Law school accreditation standards breeze through House of Delegates with minimal fuss
Solomon Oliver, Jr.
Photo by ©Kathy Anderson.
A six-year odyssey by the ABA Section of Legal Education and Admissions to the Bar to revise the standards and procedural rules it uses in the accreditation process for U.S. law schools finally reached a happy ending Monday in the association’s House of Delegates.
Well, almost. The House concurred in all the revisions to the ABA Standards and Rules of Procedure for Approval of Law Schools except for one. During its review, the Legal Education Section’s council let stand a comment to Standard 305, which said that a law school may not grant credit to a student for participation in a so-called field placement program for which the student also receives compensation. But in a voice vote, the House referred the provision back to the section for reconsideration after representatives of the Law Student Division made some very eloquent objections to it.
But considering the delicate issues that were included in the section’s review of the standards—only relative changes were made in the rules of procedure—the revisions breezed through the House unscathed. Besides Standard 305, the only other subject of debate was Standard 206, which requires law schools to “demonstrate by concrete action a commitment to diversity and inclusion by providing full opportunities for the study of law and entry into the profession by members of underrepresented groups, particularly racial and ethnic minorities.”
There were some rumblings of dissatisfaction in the House over the fact that the standard was not revised to include sexual orientation and disability to the list of underrepresented groups, but the House voted to concur in the section’s revisions after Mark Agrast of Washington, D.C., who chairs the Commission on Disability Rights, said the commission and section are planning to discuss the possibility of including those groups at a later time.
Outgoing section chair Solomon Oliver Jr. strongly endorsed the plan to continue discussions about possible further changes to the diversity standard. “This was a process that was not taken lightly,” he told the House. Oliver is chief judge of the U.S. District Court for the Northern District of Ohio.
Because of the unique standing of the Legal Education Section Council as the entity recognized by the U.S. Department of Education as the accrediting agency for programs in this country that lead to a JD degree, the House of Delegates is not empowered to approve or reject council actions relating to the accreditation standards or procedural rules. Instead, the House may either concur with a proposed change or refer it back to the council for reconsideration. But the House may only refer a matter back to the council twice, and the council has the final say on any changes in the standards and rules.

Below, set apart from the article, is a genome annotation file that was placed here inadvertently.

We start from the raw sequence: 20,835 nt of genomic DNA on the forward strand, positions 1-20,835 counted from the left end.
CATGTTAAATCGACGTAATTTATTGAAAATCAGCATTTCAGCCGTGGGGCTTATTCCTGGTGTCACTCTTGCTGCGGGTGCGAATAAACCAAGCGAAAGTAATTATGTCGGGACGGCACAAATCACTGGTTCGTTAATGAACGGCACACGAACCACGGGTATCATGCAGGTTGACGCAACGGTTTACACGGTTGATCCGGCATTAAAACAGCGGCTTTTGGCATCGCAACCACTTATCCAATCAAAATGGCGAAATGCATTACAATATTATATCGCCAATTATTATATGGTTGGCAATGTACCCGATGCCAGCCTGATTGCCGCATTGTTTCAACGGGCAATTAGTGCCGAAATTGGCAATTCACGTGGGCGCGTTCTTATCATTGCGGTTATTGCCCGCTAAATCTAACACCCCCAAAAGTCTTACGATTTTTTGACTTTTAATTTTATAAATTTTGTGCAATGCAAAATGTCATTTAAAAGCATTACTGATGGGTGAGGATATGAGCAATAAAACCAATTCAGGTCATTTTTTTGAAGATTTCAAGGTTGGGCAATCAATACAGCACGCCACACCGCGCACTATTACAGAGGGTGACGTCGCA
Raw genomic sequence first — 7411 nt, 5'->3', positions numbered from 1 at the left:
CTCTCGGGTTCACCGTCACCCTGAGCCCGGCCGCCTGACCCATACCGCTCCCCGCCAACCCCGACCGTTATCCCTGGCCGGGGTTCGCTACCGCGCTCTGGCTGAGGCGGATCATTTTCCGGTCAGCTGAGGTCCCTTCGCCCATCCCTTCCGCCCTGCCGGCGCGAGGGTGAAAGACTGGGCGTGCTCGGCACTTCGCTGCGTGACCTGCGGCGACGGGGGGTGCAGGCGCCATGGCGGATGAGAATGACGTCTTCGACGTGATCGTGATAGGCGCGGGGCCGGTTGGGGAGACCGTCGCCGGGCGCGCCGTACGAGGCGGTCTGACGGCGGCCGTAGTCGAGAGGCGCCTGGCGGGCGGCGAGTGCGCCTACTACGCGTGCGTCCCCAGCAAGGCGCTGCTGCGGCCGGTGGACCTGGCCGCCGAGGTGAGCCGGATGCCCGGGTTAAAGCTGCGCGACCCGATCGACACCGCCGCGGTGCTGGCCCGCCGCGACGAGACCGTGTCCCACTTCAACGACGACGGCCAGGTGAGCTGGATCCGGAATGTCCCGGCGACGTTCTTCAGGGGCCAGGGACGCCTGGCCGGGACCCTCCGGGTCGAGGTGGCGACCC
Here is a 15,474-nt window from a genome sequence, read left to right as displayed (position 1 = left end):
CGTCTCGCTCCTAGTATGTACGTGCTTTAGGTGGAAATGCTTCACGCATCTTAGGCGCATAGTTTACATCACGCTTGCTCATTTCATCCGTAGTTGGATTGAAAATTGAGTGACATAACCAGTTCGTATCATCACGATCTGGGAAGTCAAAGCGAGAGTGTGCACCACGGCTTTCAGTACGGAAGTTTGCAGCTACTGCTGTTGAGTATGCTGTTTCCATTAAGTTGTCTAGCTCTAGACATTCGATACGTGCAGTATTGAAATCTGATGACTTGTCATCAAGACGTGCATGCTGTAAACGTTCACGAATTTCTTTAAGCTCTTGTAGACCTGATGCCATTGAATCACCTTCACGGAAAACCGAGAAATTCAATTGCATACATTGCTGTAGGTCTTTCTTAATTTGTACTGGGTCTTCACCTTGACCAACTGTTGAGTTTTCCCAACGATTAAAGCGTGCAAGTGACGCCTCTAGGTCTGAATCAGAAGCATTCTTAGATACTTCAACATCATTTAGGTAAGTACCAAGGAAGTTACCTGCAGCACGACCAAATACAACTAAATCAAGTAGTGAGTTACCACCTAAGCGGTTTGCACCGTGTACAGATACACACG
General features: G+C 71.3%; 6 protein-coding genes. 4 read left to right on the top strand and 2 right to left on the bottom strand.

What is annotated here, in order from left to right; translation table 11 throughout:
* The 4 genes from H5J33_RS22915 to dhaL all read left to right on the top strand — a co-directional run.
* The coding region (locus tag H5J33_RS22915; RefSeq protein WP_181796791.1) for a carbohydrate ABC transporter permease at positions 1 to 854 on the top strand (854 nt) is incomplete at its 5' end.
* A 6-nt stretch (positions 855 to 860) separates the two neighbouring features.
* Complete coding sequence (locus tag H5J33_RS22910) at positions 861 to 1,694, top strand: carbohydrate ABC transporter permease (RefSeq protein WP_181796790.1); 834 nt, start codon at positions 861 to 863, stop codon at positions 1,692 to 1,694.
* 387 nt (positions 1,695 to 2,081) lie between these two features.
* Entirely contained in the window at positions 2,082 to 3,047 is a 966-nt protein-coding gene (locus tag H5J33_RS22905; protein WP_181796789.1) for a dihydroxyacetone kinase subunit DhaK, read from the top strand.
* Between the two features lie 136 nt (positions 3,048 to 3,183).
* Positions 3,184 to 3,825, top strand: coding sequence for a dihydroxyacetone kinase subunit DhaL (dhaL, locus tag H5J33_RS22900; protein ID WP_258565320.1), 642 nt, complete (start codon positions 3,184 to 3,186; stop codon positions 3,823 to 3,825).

The review process, which covered the standards and rules in their entirety, began in 2008. Much of the work was done by the Standards Review Committee, which held 23 public meetings—the last one was in April—met with representatives of various interest groups and did extensive drafting work. The committee’s recommendations were then considered by the council, which approved revisions at its meetings in March and in June of this year.
The standards leave room for law schools—the section has accredited 203 institutions (three provisionally)—to develop and implement their own policies and programs as long as they are within the parameters of the standards, said Ruth V. McGregor, a retired justice on the Arizona Supreme Court who is one of the section’s representatives in the House of Delegates.
McGregor noted that, as revised, the standards will require law schools to give students more experiential training, and results of the teaching process at each school will be measured on the basis of outcomes, such as bar passage rate, rather than inputs, such as library and other support facilities. The council also decided to retain existing Standard 405, which is widely understood to require that schools adopt some form of tenure system for their faculties, after flirting with some possible new approaches to employment security. The council also approved a change that will permit a law school to fill up to 10 percent of its entering class with students who haven’t taken the Law School Admission Test.
McGregor said that accrediting bodies recognized by the Department of Education must undergo comprehensive reviews every 10 years, so the next one is already on the horizon for the Legal Education Section. Moreover, ongoing changes in legal education mean it’s unlikely the section can stand pat with the standards even with the recent revisions. The ABA’s new Task Force on the Financing of Legal Education held a day-and-a-half of meetings in Boston in efforts to start getting a handle on why law school tuition and student debt are skyrocketing. And the House heard a panel presentation titled “Legal Education: The States Get Involved.” The message was that even more changes in legal education are on the way, especially as the result of globalization in the legal profession.